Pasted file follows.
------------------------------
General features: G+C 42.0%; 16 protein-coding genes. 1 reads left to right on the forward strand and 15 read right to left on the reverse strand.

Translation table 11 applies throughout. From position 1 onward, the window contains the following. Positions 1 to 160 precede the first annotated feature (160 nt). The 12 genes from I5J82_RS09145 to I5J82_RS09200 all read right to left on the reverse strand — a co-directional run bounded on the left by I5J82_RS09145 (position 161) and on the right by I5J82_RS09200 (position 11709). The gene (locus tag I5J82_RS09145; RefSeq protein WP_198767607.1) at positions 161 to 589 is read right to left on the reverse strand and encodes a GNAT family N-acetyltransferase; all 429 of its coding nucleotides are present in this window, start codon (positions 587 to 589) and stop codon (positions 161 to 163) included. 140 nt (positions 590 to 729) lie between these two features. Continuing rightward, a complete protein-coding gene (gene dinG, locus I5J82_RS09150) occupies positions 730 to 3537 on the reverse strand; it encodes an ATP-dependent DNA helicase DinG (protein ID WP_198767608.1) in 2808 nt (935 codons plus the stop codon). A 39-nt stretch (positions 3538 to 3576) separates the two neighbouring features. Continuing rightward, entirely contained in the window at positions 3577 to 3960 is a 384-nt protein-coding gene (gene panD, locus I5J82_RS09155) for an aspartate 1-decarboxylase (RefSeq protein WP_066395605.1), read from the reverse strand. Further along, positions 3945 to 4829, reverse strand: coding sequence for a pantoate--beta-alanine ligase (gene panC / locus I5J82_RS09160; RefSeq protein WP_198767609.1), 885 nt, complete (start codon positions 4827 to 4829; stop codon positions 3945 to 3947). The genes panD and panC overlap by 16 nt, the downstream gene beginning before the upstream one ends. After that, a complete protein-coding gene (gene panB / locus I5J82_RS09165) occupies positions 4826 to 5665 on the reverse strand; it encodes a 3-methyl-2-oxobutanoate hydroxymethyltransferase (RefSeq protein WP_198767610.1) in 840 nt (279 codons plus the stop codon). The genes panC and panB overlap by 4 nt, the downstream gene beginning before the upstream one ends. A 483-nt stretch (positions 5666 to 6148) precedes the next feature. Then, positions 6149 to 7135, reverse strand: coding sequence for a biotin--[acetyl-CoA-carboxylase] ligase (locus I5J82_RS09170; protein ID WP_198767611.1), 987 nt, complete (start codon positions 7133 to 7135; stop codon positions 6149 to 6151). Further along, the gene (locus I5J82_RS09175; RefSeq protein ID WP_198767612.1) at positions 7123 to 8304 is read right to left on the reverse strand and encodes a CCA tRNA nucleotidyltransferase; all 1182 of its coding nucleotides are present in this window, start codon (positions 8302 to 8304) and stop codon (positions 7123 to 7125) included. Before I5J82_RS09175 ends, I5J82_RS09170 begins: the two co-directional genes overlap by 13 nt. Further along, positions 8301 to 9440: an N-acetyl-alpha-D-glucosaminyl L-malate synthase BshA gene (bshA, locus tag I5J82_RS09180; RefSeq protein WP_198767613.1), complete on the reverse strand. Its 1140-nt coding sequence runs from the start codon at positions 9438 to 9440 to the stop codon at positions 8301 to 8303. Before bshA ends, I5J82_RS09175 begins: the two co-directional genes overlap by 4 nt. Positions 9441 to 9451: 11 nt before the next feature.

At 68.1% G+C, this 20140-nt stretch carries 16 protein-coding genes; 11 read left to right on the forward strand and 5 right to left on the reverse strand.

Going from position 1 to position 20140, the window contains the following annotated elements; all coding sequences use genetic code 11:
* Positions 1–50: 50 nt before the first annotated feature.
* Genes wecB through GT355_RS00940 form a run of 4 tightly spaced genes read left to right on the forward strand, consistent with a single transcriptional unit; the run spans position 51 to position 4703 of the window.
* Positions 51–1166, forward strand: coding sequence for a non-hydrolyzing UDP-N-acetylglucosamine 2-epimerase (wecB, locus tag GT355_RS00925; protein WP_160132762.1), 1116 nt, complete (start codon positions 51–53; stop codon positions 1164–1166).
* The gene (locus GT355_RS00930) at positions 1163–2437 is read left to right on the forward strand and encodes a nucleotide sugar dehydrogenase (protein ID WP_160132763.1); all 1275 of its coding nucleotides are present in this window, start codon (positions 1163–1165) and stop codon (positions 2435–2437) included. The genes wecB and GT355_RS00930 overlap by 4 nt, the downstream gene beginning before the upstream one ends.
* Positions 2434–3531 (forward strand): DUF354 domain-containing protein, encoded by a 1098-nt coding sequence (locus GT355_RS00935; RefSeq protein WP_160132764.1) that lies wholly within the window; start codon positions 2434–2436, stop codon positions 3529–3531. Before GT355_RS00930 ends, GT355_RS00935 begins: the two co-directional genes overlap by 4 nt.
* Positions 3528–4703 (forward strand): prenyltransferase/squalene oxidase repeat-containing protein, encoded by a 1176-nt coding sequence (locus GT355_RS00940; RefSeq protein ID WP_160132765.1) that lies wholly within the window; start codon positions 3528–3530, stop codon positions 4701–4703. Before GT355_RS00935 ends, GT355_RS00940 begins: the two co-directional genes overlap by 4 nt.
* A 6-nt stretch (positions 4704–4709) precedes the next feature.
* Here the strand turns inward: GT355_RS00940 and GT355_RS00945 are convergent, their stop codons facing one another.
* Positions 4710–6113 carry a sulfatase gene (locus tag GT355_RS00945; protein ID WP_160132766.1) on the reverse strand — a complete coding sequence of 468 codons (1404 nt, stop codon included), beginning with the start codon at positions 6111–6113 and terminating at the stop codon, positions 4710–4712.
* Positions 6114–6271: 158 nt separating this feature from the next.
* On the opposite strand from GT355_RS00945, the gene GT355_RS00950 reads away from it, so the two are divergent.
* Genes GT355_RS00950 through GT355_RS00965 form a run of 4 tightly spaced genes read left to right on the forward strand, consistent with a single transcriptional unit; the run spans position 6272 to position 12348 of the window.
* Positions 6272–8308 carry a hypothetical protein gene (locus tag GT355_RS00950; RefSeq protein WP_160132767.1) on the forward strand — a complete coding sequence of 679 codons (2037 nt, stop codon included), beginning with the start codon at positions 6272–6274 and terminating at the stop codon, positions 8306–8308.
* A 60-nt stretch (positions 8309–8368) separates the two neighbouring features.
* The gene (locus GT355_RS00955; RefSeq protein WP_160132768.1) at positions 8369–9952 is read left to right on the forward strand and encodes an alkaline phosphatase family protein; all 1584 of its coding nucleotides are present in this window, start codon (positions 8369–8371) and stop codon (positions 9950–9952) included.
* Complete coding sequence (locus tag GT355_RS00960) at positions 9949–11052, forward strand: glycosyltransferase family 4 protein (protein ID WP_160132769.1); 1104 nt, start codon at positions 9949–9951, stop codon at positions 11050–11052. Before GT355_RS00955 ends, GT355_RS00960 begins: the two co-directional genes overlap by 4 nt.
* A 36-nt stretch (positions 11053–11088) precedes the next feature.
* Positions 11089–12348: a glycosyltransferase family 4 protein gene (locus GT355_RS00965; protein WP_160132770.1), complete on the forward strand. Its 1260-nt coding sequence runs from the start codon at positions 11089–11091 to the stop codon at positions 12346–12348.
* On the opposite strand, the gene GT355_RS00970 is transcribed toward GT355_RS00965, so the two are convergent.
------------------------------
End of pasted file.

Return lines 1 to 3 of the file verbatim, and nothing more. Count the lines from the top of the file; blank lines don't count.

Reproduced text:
General features: G+C 42.0%; 16 protein-coding genes. 1 reads left to right on the forward strand and 15 read right to left on the reverse strand.

Translation table 11 applies throughout. From position 1 onward, the window contains the following. Positions 1 to 160 precede the first annotated feature (160 nt). The 12 genes from I5J82_RS09145 to I5J82_RS09200 all read right to left on the reverse strand — a co-directional run bounded on the left by I5J82_RS09145 (position 161) and on the right by I5J82_RS09200 (position 11709). The gene (locus tag I5J82_RS09145; RefSeq protein WP_198767607.1) at positions 161 to 589 is read right to left on the reverse strand and encodes a GNAT family N-acetyltransferase; all 429 of its coding nucleotides are present in this window, start codon (positions 587 to 589) and stop codon (positions 161 to 163) included. 140 nt (positions 590 to 729) lie between these two features. Continuing rightward, a complete protein-coding gene (gene dinG, locus I5J82_RS09150) occupies positions 730 to 3537 on the reverse strand; it encodes an ATP-dependent DNA helicase DinG (protein ID WP_198767608.1) in 2808 nt (935 codons plus the stop codon). A 39-nt stretch (positions 3538 to 3576) separates the two neighbouring features. Continuing rightward, entirely contained in the window at positions 3577 to 3960 is a 384-nt protein-coding gene (gene panD, locus I5J82_RS09155) for an aspartate 1-decarboxylase (RefSeq protein WP_066395605.1), read from the reverse strand. Further along, positions 3945 to 4829, reverse strand: coding sequence for a pantoate--beta-alanine ligase (gene panC / locus I5J82_RS09160; RefSeq protein WP_198767609.1), 885 nt, complete (start codon positions 4827 to 4829; stop codon positions 3945 to 3947). The genes panD and panC overlap by 16 nt, the downstream gene beginning before the upstream one ends. After that, a complete protein-coding gene (gene panB / locus I5J82_RS09165) occupies positions 4826 to 5665 on the reverse strand; it encodes a 3-methyl-2-oxobutanoate hydroxymethyltransferase (RefSeq protein WP_198767610.1) in 840 nt (279 codons plus the stop codon). The genes panC and panB overlap by 4 nt, the downstream gene beginning before the upstream one ends. A 483-nt stretch (positions 5666 to 6148) precedes the next feature. Then, positions 6149 to 7135, reverse strand: coding sequence for a biotin--[acetyl-CoA-carboxylase] ligase (locus I5J82_RS09170; protein ID WP_198767611.1), 987 nt, complete (start codon positions 7133 to 7135; stop codon positions 6149 to 6151). Further along, the gene (locus I5J82_RS09175; RefSeq protein ID WP_198767612.1) at positions 7123 to 8304 is read right to left on the reverse strand and encodes a CCA tRNA nucleotidyltransferase; all 1182 of its coding nucleotides are present in this window, start codon (positions 8302 to 8304) and stop codon (positions 7123 to 7125) included. Before I5J82_RS09175 ends, I5J82_RS09170 begins: the two co-directional genes overlap by 13 nt. Further along, positions 8301 to 9440: an N-acetyl-alpha-D-glucosaminyl L-malate synthase BshA gene (bshA, locus tag I5J82_RS09180; RefSeq protein WP_198767613.1), complete on the reverse strand. Its 1140-nt coding sequence runs from the start codon at positions 9438 to 9440 to the stop codon at positions 8301 to 8303. Before bshA ends, I5J82_RS09175 begins: the two co-directional genes overlap by 4 nt. Positions 9441 to 9451: 11 nt before the next feature.

At 68.1% G+C, this 20140-nt stretch carries 16 protein-coding genes; 11 read left to right on the forward strand and 5 right to left on the reverse strand.